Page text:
What did the Padres know, what could they have done about the Mike Clevinger allegations?

Where there was once “Sunshine” for the Padres, memories of tie-dyed, free-running pitcher Mike Clevinger and a delivery resembling a rugby scrum gave way to ominous clouds.

The mother of Clevinger’s 10-month-old daughter made allegations of domestic violence and child abuse on her Instagram story Tuesday morning. Olivia Finestead accused the former Padres starter of physically assaulting her and throwing used chewing tobacco at their child. A Major League Baseball investigation into the allegations involving Clevinger, who signed a one-year deal with the White Sox this offseason, has begun.

Until a full set of facts emerges — though they all too rarely do so in a comprehensive and unflinching way in the insular world of pro-sports investigations — it’s crucial not to over-amplify every claim thrown to the wind. It is equally important that something so serious is not ignored.

However, there is the appearance of a timeline problem for the Padres at first blush — at least from a public-relations perspective.

Speaking to The Athletic, Finestead said Clevinger choked here in June and beat her in a hotel room while the Padres were on a road trip against the Dodgers two weeks later. She included photos allegedly showing injuries related to violent run-ins on Instagram.

What could worry fans and others trying to sort and sort out what the Padres knew and could do about it emerged when Finestead said she had been talking to MLB’s Department of Investigations since the summer.

In short: The Padres had to be aware of the existence of the allegations and MLB’s involvement before Clevinger hit mostly regular rest through the summer and fall.

It is of course miles more complicated and complex.

There is a tangle of protocols and processes woven throughout baseball’s collective bargaining agreement and the commissioner’s office. In the document “Terms of Common Policy on Domestic Violence, Sexual Assault and Child Abuse,” for example, a bullet point states that “A club may not discipline a player for a violation of the policy unless the commissioner defers his disciplinary authority to the club.”

So no, the Padres weren’t allowed to act unilaterally. In the case of former Dodgers pitcher Trevor Bauer, for example, the Dodgers and MLB jointly placed the player accused of sexual assault and domestic violence on administrative leave. There was also an active criminal investigation underway by the Pasadena Police Department.

These situations can develop. Evidence and information gathering follow uneven schedules. Victims may change their minds about whether to participate and the level of detail over time. Claims remain claims until they turn into something more actionable.

It’s unclear where the troubling situation with Clevinger will lead, although the level of smoke related to someone willing to share their name publicly raises reasonable questions about real fire.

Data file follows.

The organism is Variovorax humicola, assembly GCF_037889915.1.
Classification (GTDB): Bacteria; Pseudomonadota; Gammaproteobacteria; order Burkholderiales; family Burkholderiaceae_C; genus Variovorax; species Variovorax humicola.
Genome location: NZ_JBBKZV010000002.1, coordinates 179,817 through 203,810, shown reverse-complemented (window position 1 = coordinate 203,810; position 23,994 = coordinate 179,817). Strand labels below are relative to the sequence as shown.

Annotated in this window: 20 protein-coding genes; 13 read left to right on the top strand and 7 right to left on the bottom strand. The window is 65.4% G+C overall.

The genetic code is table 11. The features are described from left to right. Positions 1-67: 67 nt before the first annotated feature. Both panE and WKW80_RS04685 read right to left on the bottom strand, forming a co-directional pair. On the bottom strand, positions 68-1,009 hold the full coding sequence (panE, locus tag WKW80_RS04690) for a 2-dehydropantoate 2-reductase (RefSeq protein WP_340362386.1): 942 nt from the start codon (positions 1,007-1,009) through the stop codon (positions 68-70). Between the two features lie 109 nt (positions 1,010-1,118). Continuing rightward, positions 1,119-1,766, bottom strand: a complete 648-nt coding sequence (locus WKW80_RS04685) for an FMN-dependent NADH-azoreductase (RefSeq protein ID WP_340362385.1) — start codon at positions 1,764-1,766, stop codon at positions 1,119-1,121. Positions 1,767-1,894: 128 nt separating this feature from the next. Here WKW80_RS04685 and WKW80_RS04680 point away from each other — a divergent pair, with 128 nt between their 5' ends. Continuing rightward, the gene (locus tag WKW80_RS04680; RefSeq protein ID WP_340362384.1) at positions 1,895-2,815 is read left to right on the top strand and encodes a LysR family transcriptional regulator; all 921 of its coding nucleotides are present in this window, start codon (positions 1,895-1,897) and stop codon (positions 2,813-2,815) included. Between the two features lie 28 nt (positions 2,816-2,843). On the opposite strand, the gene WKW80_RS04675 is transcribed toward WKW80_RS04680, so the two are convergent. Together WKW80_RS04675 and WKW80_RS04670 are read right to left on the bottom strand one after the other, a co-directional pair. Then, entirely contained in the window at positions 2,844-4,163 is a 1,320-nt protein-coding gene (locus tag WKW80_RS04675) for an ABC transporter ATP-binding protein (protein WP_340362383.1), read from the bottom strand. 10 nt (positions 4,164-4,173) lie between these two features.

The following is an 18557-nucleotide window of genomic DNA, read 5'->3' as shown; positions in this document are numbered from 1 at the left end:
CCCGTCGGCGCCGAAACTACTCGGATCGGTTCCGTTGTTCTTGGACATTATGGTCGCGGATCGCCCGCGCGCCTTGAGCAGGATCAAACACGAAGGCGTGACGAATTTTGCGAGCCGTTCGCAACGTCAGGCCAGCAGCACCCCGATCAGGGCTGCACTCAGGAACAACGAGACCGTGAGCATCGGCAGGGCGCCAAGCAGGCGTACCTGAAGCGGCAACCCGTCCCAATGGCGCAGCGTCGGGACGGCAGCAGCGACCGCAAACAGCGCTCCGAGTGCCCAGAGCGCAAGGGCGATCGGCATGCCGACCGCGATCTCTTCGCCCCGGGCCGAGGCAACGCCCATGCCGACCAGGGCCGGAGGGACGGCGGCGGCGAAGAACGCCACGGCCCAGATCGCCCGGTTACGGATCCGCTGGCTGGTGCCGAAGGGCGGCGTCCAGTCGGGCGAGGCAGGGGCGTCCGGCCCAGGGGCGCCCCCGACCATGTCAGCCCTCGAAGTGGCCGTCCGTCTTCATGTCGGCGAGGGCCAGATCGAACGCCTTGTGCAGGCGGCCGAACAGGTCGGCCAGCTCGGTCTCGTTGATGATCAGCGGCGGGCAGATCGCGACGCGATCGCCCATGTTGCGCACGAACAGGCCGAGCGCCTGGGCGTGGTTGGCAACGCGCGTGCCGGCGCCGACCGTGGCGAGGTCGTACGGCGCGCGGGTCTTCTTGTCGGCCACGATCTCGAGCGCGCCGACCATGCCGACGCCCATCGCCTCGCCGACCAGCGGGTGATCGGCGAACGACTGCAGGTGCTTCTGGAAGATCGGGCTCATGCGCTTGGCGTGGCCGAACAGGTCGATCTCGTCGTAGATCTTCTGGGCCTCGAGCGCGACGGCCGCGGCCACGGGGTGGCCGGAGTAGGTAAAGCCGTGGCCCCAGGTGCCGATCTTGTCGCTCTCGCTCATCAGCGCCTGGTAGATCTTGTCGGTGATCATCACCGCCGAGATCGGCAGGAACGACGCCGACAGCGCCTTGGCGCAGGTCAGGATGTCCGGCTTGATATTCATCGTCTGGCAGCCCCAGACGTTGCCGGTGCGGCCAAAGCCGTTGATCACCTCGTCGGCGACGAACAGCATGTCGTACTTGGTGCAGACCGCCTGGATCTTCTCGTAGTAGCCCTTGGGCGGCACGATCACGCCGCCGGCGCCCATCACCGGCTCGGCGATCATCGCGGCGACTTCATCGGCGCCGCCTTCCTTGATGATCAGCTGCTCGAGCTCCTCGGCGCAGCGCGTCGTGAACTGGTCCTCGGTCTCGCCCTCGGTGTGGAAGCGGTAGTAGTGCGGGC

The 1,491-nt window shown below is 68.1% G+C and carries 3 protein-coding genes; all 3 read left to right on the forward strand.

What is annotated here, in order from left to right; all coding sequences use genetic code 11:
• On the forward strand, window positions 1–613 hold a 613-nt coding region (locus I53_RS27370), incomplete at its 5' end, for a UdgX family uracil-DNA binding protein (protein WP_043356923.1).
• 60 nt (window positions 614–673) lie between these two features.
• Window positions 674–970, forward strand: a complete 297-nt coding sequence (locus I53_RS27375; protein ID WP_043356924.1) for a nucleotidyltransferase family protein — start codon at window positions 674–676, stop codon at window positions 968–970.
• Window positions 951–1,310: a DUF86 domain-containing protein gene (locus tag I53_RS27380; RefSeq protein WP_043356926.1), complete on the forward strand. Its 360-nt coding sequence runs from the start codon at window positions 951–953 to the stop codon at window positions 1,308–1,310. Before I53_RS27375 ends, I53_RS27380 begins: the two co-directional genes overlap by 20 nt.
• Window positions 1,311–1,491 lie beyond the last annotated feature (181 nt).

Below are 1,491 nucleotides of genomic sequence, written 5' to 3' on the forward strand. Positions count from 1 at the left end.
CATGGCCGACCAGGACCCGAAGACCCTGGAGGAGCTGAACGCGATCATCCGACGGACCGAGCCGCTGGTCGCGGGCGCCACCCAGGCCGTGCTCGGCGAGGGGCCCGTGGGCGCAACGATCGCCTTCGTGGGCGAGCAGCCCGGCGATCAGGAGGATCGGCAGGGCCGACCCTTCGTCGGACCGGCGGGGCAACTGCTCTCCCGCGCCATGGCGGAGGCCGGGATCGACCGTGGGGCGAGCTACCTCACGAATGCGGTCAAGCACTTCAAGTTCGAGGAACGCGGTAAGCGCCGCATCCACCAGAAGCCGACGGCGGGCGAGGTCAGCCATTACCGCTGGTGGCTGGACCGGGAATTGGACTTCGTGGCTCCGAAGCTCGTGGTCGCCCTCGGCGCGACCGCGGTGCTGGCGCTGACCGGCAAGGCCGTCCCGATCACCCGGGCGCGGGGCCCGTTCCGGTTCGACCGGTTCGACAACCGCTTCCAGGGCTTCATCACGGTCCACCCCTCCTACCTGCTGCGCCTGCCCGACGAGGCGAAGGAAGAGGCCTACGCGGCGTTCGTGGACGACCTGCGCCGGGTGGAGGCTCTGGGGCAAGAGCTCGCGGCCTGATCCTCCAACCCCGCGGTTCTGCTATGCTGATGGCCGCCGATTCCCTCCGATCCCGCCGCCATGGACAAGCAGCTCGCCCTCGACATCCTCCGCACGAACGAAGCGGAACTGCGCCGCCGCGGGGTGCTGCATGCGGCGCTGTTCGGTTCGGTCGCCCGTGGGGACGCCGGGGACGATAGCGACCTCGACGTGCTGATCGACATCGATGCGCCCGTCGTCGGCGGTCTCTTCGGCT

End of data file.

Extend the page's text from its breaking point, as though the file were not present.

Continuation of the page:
The Padres want to get down on the right side of the story with this, as far as what they heard, when they heard it, and how they responded. There is an obligation to share any information that comes to MLB. They could have handled everything by the book. They could have found out from the league before they learned about it themselves.

It’s impossible to know for sure, however, as the team, when contacted by the Union-Tribune, declined comment beyond a statement acknowledging the investigation and adding “we cannot comment further at this time.”

Were the allegations part of the rationale for allowing Clevinger to wade into free agency, along with coughing up five runs in 2 2/3 innings against the Dodgers in the NLDS and failing to record an out against the Phillies in the NLCS? Were there character issues behind the scenes?

Because now we don’t know.

Even though Clevinger has become the White Sox’s to sort out in a baseball-related sense, the Padres have to cringe at the details in question centered on a player under their clubhouse roof at the time.

The Padres, riding with competitive tailwinds, wanted the storylines heading into 2023 to revolve around the club shelling out boatloads of money to prove they plan to contend at all costs. They hope questions this spring can revolve around an avalanche of offense unleashed by Manny Machado, Juan Soto and Xander Bogaerts.

Clevinger is left to take responsibility for his own actions. As he should.

The Padres, for their part, remain agonizing over what they can say or what they might have done in the moment without MLB’s direct and confident involvement. However, it’s hard to believe that baseball would be anything but cautious and comprehensive after the Bauer mess.

So we — and the Padres — wait.

Related Articles

Leave a Reply

Your email address will not be published. Required fields are marked *

Back to top button
%d bloggers like this: